The Aosta, Italy-based Faligi Editore is a perfect example of the Italian saying: “Se lo conosci, lo eviti!” (“Once you know what it is, you stay away from it.”)
Though Faligi boasts of its “plurilingual” capabilities, the English version of its website is the usual non-native-speaker hack job:
We publicize new talents and human thoughts by breaking down the linguistic barriers! To read Faligi Edition books means ‘reading and knowing innovative books’.
While “breaking down the linguistic barriers,” Faligi is also busily breaking down the profession of literary translation. What follows is a report by a translator who recently attended one of Faligi’s “courses” (the post is available in Italian here).
For those who may not be familiar with Faligi Editore, I’m writing to bring them to your attention—with the hope that I can keep my fellow colleagues (or anyone interested in literary translation) from wasting their time.
Though it isn’t my specialty, literary translation has always fascinated me. As a result, and in order to get to know the field better, I participated recently in one of the “Creative Meetings” that Faligi organizes from time to time.
This meeting (they call it a “workshop,” but it only lasted three hours [Faligi charges 140 euros to attend this “meeting” ~ IlSdC]) was intended to introduce translators to the way literary publishing operates, give aspiring literary translators an inside look at that world, and provide Faligi with the opportunity to select a few hopefuls as translators for its books. In that context, let me mention some of the points I found most striking:
– Faligi publishes translations of books by Italian authors (they mentioned the example of Marco Polo1), in order to export Italian literature in various foreign languages and make it more widely known in the world.
– Asked why they assigned these translations to Italian-speaking translators, the response was (and here I quote the organizer of the meeting): “Because it’s very difficult to find native-speaking English, French, or German translators” (!?!) and because “it is high time we put an end to this mentality that translators should only translate into their native language. Our publishing company is located in the Valle d’Aosta, which is a bilingual area. In my case, I’m quite used to expressing myself in two languages and that’s the way it ought to be for everyone.” Notwithstanding various observations regarding this point, the woman who led the meeting was adamant.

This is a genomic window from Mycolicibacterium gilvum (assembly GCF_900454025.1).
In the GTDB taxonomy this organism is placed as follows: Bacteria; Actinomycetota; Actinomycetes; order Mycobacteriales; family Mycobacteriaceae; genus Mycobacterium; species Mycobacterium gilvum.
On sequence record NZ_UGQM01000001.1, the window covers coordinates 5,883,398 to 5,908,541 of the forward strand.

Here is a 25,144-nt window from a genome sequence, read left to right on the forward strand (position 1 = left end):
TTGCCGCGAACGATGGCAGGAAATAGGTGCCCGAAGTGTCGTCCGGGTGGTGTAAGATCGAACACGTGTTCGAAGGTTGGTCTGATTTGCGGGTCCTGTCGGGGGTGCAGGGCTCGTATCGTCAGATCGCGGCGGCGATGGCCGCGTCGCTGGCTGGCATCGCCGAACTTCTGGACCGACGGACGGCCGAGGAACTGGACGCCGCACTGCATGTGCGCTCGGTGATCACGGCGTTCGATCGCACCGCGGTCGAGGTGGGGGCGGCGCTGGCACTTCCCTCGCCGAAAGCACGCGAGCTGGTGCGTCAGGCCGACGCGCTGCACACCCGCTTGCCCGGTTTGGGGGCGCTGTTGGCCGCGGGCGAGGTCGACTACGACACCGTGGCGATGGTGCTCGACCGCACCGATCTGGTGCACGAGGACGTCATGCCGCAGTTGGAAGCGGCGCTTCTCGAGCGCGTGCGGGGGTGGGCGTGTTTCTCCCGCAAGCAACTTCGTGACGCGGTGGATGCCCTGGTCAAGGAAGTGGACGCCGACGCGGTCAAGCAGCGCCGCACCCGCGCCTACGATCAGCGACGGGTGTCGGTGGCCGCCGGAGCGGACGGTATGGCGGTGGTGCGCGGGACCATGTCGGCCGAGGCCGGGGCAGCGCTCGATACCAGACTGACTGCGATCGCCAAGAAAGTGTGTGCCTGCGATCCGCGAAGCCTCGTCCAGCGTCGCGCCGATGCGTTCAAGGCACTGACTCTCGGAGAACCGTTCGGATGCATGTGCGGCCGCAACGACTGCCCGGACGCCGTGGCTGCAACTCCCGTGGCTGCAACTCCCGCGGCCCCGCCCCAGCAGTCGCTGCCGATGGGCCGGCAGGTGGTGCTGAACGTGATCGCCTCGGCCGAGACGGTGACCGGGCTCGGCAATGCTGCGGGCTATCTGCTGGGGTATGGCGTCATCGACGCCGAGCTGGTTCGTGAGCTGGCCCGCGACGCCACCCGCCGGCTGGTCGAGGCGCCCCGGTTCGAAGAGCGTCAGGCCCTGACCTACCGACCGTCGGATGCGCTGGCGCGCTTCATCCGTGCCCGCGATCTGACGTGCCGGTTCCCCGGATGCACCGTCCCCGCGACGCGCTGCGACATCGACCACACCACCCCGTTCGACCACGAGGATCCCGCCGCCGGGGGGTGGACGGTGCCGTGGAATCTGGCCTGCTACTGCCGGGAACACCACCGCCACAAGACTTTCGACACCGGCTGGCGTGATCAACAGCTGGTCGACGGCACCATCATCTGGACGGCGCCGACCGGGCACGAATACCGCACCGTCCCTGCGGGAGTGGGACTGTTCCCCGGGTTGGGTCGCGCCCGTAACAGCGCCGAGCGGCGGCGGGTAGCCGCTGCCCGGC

– Faligi allows translators to use CAT tools (citing Trados as an example) to translate the books it publishes (!?!!!). I made a few comments about the practice, but the organizer pretended not to have heard me.
– Potential translators are required to complete a “brief” test: about 40 cartelle or just under 13,000 words (yes, you read that correctly) to be done at home and returned to Faligi. It goes without saying, obviously, that the test is unpaid.
– Faligi then selects the fortunate translators and assigns them one or two books to translate in the first year. Payment is made solely on the basis of royalties which, if there are any, are paid in the year following the translation.
– Faligi’s policy is not to pay on the basis of the cartella (typically a “page” of 2000 characters ~IlSdC) but, for our information, just in case they ever decide to do so, they supplied us with a breakdown of sample rates. The listed rate for Italian=>English, for example, ranges from between €6-12 per cartella (obviously before taxes!).2
Alongside the many other advantages of working with Faligi, the publisher offers translators an additional “opportunity”: to be listed in their Translators’ Forum, which Faligi describes as a genuine “display window” for the translator. (In fact, if you take a look at the portal, you’ll find one single name listed over and over—two in a few cases.3)
Once the “Creative Meeting” was concluded, I felt extremely lucky that I had decided to participate solely out of curiosity, that I already have a reliable source of income, and that it hadn’t cost me either much time or a long trip to attend the workshop. What made me sad, though, was to see all the young men and women who had come to Chivasso (near Turin) from all over Italy (Macerata, Rome, Puglia, even from Messina in Sicily) for a three-hour meeting whose content was what I’ve just described—in other words, for an encounter that had nothing whatsoever to do with the words “professionalism” or “opportunities.”
More than anything else, this message is intended for them: take my advice and save yourself three hours of thumb-twiddling.
1 As long as we’re talking about “Italian authors” and about an editor who purports to be knowledgeable in the field, it seems worth mentioning that Marco Polo did not write his own memoirs but, rather, recounted them to Rustichello da Pisa while they were both in prison. Rustichello then deployed liberal artistic license in creating his own versions of the tales. And he wrote in French. (~TL)
2 This dismal rate works out to roughly €0,018-0,036 per word ($0.022-$0.044/word). Outside of the third world, by way of comparison, a decent rate would be at least four times higher than Faligi’s lowest offer. (~TL)
3 Indeed, for the Italian=>English combination, Faligi lists only two translators, Paola Levante and Anna Giustozzi, both of whom, incidentally, also translate into French. Ms. Levante, however, is a true linguistic wunderkind and evidently translates to and from Italian, French, English, Spanish, Russian, and Latin. (~TL)